Recuperating and receiving psychiatric treatment in Walter Reed Military Medical Centre, I found it hard to genuinely warm to LeAnne. Written in the third person, she's abrasive, full of anger and confusion and comes off as abrupt and uncaring. I did enjoy the bond she formed with her roommate Marci though and wanted this to continue longer that it did.

After losing Marci, LeAnne recklessly abandons her treatment and goes rogue as a mystery begins to take over the plot. I found the constant jumps in the timeline a little confusing and some of the elements of her emotional state seemed unrealistic to me but fine for the general reading audience.

Dog lovers will enjoy the appearance of a dog later in the novel and while I'm not a dog person, I couldn't help but enjoy their interactions. LeAnne and the dog have a special connection and bond that was evident on the page and made me laugh out loud several times.

The Right Side by Spencer Quinn contains themes of duty, honour, sacrifice, survivor's guilt, anger, betrayal, recovery, healing and love. I just wanted more.

My Rating:
★ ★ ★

17 January 2020

My Top 10 Books of the Decade (2010 - 2019)

This list is my own personal top 10 favourite books of the decade. This list has been drawn from the books I've read during the last ten years, and isn't a list of the best published books of the decade. Each book chosen has stood the test of time in my own personal reading experience. Some were new releases, some were backlist and some were published decades (or in one case more than 100 years) ago.

Here are my Top 10 Books of the Decade (2010 - 2019) in the order I read them:

The Forgotten Garden by Kate Morton book cover

The Forgotten Garden by Kate Morton

A dual narrative historical fiction novel about a 4yo girl abandoned on a ship bound for Australia in 1913.

Three Men In A Boat by Jerome K Jerome

Published in 1889, this Penguin Classic is about a trip up the Thames river by three men and is an absolute hoot.

Bitter Greens by Kate Forsyth

An historical fiction fairytale retelling of Rapunzel full of passion, love, hardship, revenge and redemption.

Cloudstreet by Tim Winton

A uniquely Australian novel about two families. Incredibly memorable and moving.

The Martian by Andy Weir

I don't read much science fiction but this was MacGyver in space with an awesome sense of humour.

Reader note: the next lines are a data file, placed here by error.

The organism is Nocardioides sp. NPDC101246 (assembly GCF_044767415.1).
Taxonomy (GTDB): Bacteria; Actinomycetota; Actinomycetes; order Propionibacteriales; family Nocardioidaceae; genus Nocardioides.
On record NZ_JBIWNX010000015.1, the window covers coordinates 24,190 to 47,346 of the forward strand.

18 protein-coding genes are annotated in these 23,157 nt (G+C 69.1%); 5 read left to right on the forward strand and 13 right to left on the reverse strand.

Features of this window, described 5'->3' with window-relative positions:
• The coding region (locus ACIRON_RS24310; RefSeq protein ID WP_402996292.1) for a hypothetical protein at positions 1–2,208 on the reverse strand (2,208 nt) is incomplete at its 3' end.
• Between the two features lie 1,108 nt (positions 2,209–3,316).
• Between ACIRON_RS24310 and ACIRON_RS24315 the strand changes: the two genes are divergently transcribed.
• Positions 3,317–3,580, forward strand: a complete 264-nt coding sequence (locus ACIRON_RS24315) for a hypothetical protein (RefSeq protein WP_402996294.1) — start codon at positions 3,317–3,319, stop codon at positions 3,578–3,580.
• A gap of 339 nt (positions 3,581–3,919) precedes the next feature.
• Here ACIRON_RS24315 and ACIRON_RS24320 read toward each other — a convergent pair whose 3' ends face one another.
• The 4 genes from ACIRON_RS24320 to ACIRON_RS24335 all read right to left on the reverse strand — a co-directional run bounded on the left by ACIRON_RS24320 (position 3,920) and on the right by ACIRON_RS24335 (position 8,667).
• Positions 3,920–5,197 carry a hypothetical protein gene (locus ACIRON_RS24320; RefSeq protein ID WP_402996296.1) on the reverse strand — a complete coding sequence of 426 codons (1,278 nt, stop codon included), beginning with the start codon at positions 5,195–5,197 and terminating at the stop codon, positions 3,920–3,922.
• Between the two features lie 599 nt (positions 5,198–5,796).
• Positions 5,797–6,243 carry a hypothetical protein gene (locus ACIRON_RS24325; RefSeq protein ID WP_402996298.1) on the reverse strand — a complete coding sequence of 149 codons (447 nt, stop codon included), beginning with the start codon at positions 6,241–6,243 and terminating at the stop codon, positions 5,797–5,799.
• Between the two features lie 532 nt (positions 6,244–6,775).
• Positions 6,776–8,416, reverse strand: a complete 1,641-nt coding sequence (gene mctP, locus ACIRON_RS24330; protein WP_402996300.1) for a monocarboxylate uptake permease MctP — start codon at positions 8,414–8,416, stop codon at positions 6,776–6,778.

Stoner by John Williams

A deeply honest portrait of an average man told with such care and beauty that the ending brought a tear to my eye.

The Four Tendencies by Gretchen Rubin

The only non fiction book of the list, I learned a lot about myself and others in this book and still think about it every few days.

The Corset by Laura Purcell

A Victorian gothic thriller about secrets, friendship, needlework, gruesome hardship, betrayal, revenge, redemption, hope, poison and mystery with an ending that made me gasp.

The Binding by Bridget Collins book cover

The Binding by Bridget Collins

A combination of fantasy and historical fiction about the art of binding memories into a book.

Strange the Dreamer by Laini Taylor

A young adult fantasy novel about a boy who grows up in a library and is obsessed by the mysteries surrounding the lost city of Weep.


Wow, what an eclectic list! What are your thoughts? It was great to see three Australian authors on the list and a good combination of genres represented. 

An honourable mention should go to one of my favourite authors Philippa Gregory. Two of her books were included on my Top 5 books of 2015 and 2016 respectively, but she just missed out on making it onto my Top 10 Books of the Decade. 

Have you read any of the books on my Top 10 list?

Carpe Librum!

15 January 2020

2019 Reading Stats

I love hearing about the reading stats of others and it's been a while since I've shared my own so here we go. 2019 was a record breaking year of reading for me. I spent a lot of time in waiting rooms and I'm sure this was directly responsible for my increased reading results.

I read a new personal best of 75 books in 2019.


Carpe Librum 2019 Reading Stats Gender
Gender never influences my reading choices but I continued to track my reading by gender in 2019. 69% of the books I read were written by female authors, 26% by male authors and 5% by more than one author. I was surprised to have read predominantly female authors and I will aim to have more balance in 2020. I'd like to make the point that my participation in the Australian Women Writer's Challenge has no influence on my choosing to read more women than men.


I also find it interesting to track whether an author is new to me or not and in 2019, 71% of the authors I read were new to me, meaning the remaining 29% of books I read were by authors I've read before.

Carpe Librum 2019 Reading Stats Genre